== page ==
Up until the river became murky and muddy. And my Life software began to corrupt and crumble from all the bugs in it. For a time there I tried to patch it, run service packs and install accessories. My harddrive became full and I needed more RAM – but it seemed to be out of stock for couldn’t get any. My Life became more or less dysfunctional since it could process only a limited amount of operations and kept crashing with certain ones.

It was time to reboot. And not only reboot to the old Life v.1.0 with all them bugs, for it didn’t fix any of the problems. I tried that too, but operation failed over time. Just like after any reboot, things seem to work fine for a time but then eventually after running buggy operation after another, all the old problems return and the system starts to fail and crash all over again.

So came the time to press the red format button and re-install and upgarde. The installation is still in progress, but one by one the configurations fall into place and Life v.2.0 will be up and running. Hardware is the same old, so some memory problems probably occur still. And the installation in itself does use up quite a lot of the available RAM so it really goes one configuration step at a time. It’s a slowish process when you look at it on a daily view, but as for the big picture, not so slow actually.

Sometimes this whole upgrading business feels like speeding head on to the unknown on the highway of life. Even though I can and need to make choices every step of the way, I can’t really know what each different configuration choice does and means in the fully installed Life v.2.0. But I believe in my future and cherish the good in the past. I’m not formatting my Life database, ofcourse not! Life v.2.0 needs it to build the basics of the system.

Leave it to a nerd to describe major life changes like divorce, new relationship, new home, new job… with an IT analogy.

In recent months my life has again been in a sort of a turmoil with winds of change blowing and often times I’ve been engulfed in a fog, not able to see the way. All of it is just part of the process of a life upgrade again, to Life 2.5. I’m not changing jobs or getting divorced or anything like that, but there’s new features to install.

One of the major changes was last of the kids moving out. In the beginning of September last year, we became empty nesters (with three dogs). This in itself forced new dynamics upon us. I admit that I like it this way. We are all a bit broken and fare better with our own spaces.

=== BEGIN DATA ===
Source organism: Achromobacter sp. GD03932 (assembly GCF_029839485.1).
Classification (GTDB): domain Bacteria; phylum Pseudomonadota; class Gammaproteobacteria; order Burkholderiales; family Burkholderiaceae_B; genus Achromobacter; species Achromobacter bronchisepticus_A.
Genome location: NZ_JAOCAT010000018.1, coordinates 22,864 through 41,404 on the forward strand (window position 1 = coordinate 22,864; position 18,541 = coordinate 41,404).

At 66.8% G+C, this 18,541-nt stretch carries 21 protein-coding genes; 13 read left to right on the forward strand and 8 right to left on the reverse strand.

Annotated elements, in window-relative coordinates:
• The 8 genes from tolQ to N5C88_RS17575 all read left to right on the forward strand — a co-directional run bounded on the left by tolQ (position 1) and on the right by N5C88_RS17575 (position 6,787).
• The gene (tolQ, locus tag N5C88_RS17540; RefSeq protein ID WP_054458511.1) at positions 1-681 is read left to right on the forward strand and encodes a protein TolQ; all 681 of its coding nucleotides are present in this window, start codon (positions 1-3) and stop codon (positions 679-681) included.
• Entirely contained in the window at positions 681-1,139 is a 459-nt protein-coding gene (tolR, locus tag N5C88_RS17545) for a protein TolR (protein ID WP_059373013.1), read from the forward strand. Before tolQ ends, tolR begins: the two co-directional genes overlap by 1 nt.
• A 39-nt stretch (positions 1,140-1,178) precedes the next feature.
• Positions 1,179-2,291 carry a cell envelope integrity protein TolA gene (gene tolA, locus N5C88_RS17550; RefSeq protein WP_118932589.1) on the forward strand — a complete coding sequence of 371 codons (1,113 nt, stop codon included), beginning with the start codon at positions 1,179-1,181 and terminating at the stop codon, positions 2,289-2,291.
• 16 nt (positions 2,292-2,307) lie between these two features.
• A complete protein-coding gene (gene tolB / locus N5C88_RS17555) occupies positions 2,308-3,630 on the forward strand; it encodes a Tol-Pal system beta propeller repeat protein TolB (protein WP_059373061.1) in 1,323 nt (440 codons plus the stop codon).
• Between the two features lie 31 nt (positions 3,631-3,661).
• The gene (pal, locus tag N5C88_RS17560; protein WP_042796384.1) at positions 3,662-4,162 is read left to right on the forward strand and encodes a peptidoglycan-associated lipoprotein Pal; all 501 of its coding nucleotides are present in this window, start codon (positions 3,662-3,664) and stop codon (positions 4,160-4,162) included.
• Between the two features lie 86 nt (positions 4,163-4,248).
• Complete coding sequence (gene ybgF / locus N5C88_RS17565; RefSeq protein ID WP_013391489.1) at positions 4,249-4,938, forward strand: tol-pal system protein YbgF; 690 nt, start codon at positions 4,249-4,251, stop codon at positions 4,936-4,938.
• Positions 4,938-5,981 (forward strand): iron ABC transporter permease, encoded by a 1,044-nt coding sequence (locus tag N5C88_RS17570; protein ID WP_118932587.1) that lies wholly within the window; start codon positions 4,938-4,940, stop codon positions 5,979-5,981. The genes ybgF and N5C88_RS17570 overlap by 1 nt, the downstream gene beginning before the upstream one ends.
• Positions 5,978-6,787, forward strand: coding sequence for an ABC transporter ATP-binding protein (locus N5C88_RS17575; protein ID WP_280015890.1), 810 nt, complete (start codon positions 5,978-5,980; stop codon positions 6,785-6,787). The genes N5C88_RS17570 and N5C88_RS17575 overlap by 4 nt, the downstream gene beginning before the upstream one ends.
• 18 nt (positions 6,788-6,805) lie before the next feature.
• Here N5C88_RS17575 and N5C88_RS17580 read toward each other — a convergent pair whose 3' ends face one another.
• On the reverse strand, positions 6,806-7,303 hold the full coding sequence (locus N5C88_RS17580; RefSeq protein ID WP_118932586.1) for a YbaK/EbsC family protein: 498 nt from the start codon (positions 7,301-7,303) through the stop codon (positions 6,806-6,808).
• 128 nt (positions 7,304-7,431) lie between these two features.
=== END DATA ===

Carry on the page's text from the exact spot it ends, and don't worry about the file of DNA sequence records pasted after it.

Some of the stuff that’s been going on is of such a personal nature, that I will leave it out. It has, however, had great impact on our lives and even though a lot of it is for the better, even that is a stress and causes anxiety and the need to adjust and learn new ways. Especially mixed with the stuff that wasn’t exactly positive. A lot of things, a lot of emotions. When it rains it pours.

The upgrade process is a lot of recalculation of old features, installation of new features, cofiguration of it all, and making choices of what to keep, what to remove, what to install, what to leave out. Sometimes anxiety takes over bigtime, when I feel I need to be making all these decisions right now. Like playing chess with life, trying to guess its moves five steps ahead in order to make my own move. It’s a little bit easier, if I remember to take it one step at a time and see where that takes me before panicking about the steps that are still days, weeks, months away.

Finding myself and especially updgrading my life, means more tattoos (and piercings) for me. This process so far has already resulted in three new tattoos: two orchids on my back and a bracelet on my right arm. My tattoos are all heavily symbolic, some more easily deciphered, some less. These orchids hold a promise of blooming, a memory and a hope. The armlet’s dreamcatcher hold a dream caught – one of the new features in my Life v.2.5.

The new coronormal

Tomorrow marks the anniversary of our Finnish #coronageddon. Tomorrow last year our government held a press conference where they announced all those temporary restrictions that have become our new normal – at least for the time being. It marked the start of an era that has yet to come to its end. We all thought it would be a few months, but here we are, a year later, waiting to get vaccinations that may or may not end the pandemic. Sometimes I think this stuff won’t be over until those who’re going to die of Covid-19 are dead, and the rest survive together with the virus.